Brewers stop Twins: Garza holds Twins to 2 runs, Brewers get 4th win in 5 games
MILWAUKEE — Matt Garza’s first season with the Milwaukee Brewers hasn’t been easy.
In the series opener against Minnesota, though, Garza showed the form that convinced the Brewers to give him a four-year, $50 million contract during the offseason. He threw 6 1/3 shutout innings as the Brewers beat the Twins 6-2 Monday in an interleague contest at Miller Park.
“He came out with a great fastball, he located it well, it had life on it, his sliders were outstanding, and he threw good curveballs,” Brewers manager Ron Roenicke said. “I thought this was a really good game for him.
Garza (3-4) used his slider on four of his eight strikeouts. The biggest came in the fifth inning, when he got out of a jam by striking out Twins first baseman Joe Mauer.
Mauer entered the night with a .340 career average in 23 games at Miller Park, and he doubled his first two times up Monday.
With runners at second and third and two outs, Garza threw a slider for strike one. Mauer fouled off a fastball for strike two before Garza buried a slider inside to end the inning.
“We had some momentum, and the last thing I wanted to do was go out there and break it,” Garza said. “Mauer is a great hitter. He already hit two doubles, and I just basically said, ‘If you’re not going to hit this, no one is.’
“I just tried to get it really far in there. He swung, and it worked out.”
Garza struck out two more in the sixth, and despite having thrown 100 pitches, he came back out for the seventh. He retired shortstop Eduardo Santana on a fly ball but allowed a base hit to switch-hitting center fielder Danny Santana.
Roenicke turned to lefty Will Smith, who ended the inning by getting pinch hitter Eduardo Nunez to bounce into a double play.
The Brewers have struggled to score runs in Garza’s starts, but after a slow beginning, Milwaukee finally got to Minnesota right-hander Kyle Gibson (4-5), scoring two in the fourth on back-to-back RBI singles by catcher Jonathan Lucroy and center fielder Carlos Gomez.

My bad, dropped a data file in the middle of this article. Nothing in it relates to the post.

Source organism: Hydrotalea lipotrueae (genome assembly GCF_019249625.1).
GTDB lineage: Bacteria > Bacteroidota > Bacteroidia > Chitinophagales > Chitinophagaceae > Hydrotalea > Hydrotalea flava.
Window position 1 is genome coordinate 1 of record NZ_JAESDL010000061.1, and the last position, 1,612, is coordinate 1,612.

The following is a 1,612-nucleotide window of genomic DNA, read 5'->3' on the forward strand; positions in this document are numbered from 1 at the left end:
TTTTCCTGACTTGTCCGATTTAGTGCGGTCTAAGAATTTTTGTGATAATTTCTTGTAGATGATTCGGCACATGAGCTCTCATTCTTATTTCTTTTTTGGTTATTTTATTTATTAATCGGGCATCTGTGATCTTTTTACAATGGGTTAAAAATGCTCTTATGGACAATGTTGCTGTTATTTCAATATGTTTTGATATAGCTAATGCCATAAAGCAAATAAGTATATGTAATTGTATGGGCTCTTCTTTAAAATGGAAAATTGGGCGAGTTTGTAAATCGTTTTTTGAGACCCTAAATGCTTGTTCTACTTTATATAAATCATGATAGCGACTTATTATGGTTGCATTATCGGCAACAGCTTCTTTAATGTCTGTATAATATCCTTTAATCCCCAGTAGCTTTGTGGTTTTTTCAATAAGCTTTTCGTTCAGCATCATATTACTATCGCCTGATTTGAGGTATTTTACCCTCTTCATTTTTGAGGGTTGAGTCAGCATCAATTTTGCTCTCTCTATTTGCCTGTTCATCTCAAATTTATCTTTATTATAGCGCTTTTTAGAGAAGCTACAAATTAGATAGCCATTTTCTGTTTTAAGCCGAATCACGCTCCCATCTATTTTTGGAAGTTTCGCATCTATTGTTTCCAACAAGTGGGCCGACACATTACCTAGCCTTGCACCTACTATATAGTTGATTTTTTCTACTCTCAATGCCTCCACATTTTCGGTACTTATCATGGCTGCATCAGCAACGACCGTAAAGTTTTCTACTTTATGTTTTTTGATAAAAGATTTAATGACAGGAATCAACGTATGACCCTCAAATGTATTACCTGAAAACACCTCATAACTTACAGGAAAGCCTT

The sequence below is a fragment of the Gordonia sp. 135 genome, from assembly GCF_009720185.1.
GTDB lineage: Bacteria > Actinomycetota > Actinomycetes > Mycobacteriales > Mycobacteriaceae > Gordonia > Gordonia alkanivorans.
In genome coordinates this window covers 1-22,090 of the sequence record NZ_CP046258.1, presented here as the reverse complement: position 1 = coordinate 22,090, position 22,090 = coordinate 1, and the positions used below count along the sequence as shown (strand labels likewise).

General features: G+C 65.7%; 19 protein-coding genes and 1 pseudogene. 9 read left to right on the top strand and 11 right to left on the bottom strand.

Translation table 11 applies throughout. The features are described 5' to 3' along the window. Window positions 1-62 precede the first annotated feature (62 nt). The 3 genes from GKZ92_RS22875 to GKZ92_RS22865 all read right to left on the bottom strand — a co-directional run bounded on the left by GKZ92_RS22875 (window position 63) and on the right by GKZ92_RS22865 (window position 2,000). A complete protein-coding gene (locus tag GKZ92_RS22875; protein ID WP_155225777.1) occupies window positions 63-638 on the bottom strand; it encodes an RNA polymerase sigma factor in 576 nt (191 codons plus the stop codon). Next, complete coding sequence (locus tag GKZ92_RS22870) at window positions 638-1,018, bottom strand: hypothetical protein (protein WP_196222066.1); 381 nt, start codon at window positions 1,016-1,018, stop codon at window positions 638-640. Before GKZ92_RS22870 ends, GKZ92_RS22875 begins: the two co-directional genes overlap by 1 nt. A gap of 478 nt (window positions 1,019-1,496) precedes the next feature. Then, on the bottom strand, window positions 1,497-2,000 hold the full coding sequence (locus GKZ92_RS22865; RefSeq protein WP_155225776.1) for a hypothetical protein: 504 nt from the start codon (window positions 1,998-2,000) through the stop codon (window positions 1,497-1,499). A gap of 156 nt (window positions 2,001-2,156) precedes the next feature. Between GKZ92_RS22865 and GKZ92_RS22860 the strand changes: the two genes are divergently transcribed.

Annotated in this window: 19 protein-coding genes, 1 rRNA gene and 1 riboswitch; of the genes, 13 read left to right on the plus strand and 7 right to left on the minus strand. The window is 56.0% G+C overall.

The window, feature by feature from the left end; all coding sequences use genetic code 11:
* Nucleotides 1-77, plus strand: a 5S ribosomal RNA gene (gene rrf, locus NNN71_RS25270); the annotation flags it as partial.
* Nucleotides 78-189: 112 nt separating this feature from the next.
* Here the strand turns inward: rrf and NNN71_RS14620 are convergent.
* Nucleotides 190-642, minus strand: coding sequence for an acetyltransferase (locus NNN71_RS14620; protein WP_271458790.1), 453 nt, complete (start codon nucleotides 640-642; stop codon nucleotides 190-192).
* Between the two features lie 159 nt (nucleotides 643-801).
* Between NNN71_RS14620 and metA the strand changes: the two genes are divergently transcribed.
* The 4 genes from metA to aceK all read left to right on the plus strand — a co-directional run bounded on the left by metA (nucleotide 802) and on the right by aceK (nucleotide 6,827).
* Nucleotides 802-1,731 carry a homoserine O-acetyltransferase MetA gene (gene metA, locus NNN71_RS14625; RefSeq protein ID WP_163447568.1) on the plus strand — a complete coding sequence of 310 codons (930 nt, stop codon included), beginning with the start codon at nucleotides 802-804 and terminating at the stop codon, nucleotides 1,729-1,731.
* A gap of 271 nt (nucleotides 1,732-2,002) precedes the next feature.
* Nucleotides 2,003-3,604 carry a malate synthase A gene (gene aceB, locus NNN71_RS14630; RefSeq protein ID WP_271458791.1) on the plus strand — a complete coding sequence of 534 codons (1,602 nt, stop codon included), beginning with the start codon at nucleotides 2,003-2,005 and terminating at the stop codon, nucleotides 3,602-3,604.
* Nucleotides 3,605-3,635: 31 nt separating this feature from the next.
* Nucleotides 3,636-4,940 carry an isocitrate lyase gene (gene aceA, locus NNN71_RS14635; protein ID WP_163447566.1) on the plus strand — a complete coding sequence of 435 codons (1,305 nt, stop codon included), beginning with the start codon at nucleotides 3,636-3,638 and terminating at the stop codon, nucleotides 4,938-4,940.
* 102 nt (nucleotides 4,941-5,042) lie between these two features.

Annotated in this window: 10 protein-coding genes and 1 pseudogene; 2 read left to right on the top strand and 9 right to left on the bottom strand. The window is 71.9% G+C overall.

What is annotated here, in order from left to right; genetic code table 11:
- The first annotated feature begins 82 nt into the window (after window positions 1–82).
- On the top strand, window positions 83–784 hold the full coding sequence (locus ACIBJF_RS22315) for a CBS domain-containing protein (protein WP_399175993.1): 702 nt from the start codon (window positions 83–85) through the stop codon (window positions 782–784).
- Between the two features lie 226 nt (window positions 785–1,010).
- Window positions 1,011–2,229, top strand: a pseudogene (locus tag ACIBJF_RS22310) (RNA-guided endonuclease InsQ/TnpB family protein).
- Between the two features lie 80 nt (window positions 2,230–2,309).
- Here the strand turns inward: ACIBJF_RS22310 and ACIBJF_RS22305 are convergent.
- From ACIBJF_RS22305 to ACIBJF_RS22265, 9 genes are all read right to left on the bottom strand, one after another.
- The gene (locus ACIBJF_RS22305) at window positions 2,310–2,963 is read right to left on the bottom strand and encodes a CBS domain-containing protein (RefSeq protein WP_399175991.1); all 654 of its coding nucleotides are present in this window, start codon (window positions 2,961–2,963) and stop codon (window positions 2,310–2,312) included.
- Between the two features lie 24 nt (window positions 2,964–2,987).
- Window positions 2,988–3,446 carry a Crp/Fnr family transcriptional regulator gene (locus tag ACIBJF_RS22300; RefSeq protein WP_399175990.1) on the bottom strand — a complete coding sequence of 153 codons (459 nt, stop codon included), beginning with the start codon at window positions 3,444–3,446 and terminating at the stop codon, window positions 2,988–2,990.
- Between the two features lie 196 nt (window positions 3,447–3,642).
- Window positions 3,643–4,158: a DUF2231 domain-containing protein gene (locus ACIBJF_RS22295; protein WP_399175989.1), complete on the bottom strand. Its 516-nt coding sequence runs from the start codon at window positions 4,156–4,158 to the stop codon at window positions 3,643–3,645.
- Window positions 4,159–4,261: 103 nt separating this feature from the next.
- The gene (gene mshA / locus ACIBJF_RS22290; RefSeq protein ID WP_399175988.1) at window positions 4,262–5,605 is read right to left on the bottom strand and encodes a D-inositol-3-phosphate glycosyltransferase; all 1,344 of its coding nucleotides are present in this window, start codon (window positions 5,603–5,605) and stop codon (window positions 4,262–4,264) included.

Milwaukee added a run in the fifth on Mark Reynolds’ team-leading 13th home run of the season. Lucroy hit a solo shot, his third homer of the year, in the eighth.
“We had a good plan today,” said Gibson, who allowed six hits and four runs over six innings. “They were aggressive, and with the way the wind was, I kind of had a feeling my sinker was going to be moving down and in to the righties. And it was from the get-go, and I was able to make a lot of pitches early.”
Minnesota pounded out 12 hits — six against Garza — but went 2-for-10 with runners in scoring position and stranded nine.
“We had chances and just couldn’t come up with the big hit,” Twins manager Ron Gardenhire said. “We missed a few plays, but more than anything else, you still feel like you’ve got a chance. These guys, you always feel like you have a chance even late in the game, so you’ve got to keep playing like that. We’ll see what happens tomorrow.”
Trailing 5-0, the Twins finally got on the board in the eighth on an RBI single by left fielder Josh Willingham. They added another in the ninth on Brian Dozier’s base hit, which drove in Escobar, before lefty Zach Duke struck out Mauer to end it.
Milwaukee, which snapped a five-game losing streak to Minnesota, won for the fifth time in six games overall.
The Twins lost for the seventh time in 10 games.